The Anti-Manifesto ManifestoMay 7, 2014
Early in my career, I was enlisted in the job of moving 5,000 small foam dolphins. We had ordered them as a trade show giveaway for one of our clients without giving much thought about where we’d store them. When the boxes arrived at the office, several of us pitched in to move them. But to where? “There ought to be a place,” I said. Then, realizing I had the headline I’d been looking for, I abandoned my dolphins and went back to my desk.
The result was the first manifesto-style ad I ever worked on. We created it for the OHSU Center for Women’s Health – which at the time, didn’t exist.
We did the ad for a small group of visionary women who were advocating for a center focused exclusively on women’s health. In those early days, they had nothing but a concept and their own enthusiasm. To build momentum, they asked us to create something they could show to potential supporters.
There was no media budget for the ad because it was never intended to run anywhere. Rather, it was shared at meetings, passed hand to hand, eventually ending up on the wall of their first tiny office. As an example of what could be, it helped encourage others to share the dream. Which was the whole point.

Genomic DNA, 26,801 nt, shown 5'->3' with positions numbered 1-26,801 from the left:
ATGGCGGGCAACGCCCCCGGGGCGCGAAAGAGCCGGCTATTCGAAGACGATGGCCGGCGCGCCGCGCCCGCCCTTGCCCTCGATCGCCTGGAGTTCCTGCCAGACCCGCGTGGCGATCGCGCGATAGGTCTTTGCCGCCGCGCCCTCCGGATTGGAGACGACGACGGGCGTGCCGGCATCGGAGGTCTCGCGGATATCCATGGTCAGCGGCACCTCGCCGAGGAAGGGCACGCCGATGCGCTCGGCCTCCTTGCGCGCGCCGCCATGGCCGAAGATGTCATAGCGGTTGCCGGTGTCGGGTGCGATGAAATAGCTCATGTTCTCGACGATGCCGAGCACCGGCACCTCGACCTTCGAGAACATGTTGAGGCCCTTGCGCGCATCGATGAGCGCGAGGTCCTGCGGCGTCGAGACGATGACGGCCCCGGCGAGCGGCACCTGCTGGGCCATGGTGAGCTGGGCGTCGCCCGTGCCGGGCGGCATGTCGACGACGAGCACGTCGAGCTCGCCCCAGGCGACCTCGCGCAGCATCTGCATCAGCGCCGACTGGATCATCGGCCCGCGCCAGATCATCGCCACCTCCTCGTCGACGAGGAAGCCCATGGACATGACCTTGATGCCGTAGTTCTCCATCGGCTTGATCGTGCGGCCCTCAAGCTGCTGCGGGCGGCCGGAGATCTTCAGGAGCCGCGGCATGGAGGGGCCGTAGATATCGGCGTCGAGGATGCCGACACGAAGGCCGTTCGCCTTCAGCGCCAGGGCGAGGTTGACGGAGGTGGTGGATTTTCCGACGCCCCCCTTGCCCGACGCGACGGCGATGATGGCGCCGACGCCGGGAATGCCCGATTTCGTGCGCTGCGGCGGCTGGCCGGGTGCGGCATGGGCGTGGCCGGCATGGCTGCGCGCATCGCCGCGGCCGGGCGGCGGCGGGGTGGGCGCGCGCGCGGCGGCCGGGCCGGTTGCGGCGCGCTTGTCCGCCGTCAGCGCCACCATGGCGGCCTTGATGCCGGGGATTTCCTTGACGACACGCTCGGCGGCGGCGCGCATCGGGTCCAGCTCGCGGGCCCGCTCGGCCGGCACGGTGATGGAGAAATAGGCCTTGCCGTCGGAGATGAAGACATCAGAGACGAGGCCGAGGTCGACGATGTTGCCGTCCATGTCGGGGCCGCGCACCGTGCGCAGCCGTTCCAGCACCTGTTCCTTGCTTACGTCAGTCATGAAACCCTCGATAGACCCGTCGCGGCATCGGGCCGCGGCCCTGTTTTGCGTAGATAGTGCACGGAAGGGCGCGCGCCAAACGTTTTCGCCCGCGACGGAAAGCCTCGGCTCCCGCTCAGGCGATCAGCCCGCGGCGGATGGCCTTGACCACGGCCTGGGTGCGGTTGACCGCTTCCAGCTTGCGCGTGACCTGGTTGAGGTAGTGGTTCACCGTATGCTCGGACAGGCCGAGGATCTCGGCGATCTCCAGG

My point in telling this story is a little different. Our manifesto ad was written in the late 1990s. This was five years before Kaiser and Allison Janney came out in favor of broccoli and antioxidants in one of the best-known manifesto ads of the era. Even so, our ad was by no means the first of its kind. In using this style, we were following a path that was already well established.
In the intervening 15+ years, the manifesto ad has moved from print to TV. These days, it’s used to promote practically everything – cars, insurance, beer, jeans, you name it. It’s an ad form that, according to me and some other observers, is overused and possibly past its freshness date.
The folks at Dissolve.com certainly get it. They created this viral video to mock manifesto ads while promoting their stock footage service.
That’s not to say that the manifesto style should never be used. If it serves a purpose, go ahead and do it. Make it good. Just be sure you’re following a strategy and not just following the crowd.
Today, by the way, there is a place. The OHSU Center for Women’s Health is the only designated National Center of Excellence in Women’s Health in the Northwest. We’re proud to have played a small role in helping to get it started.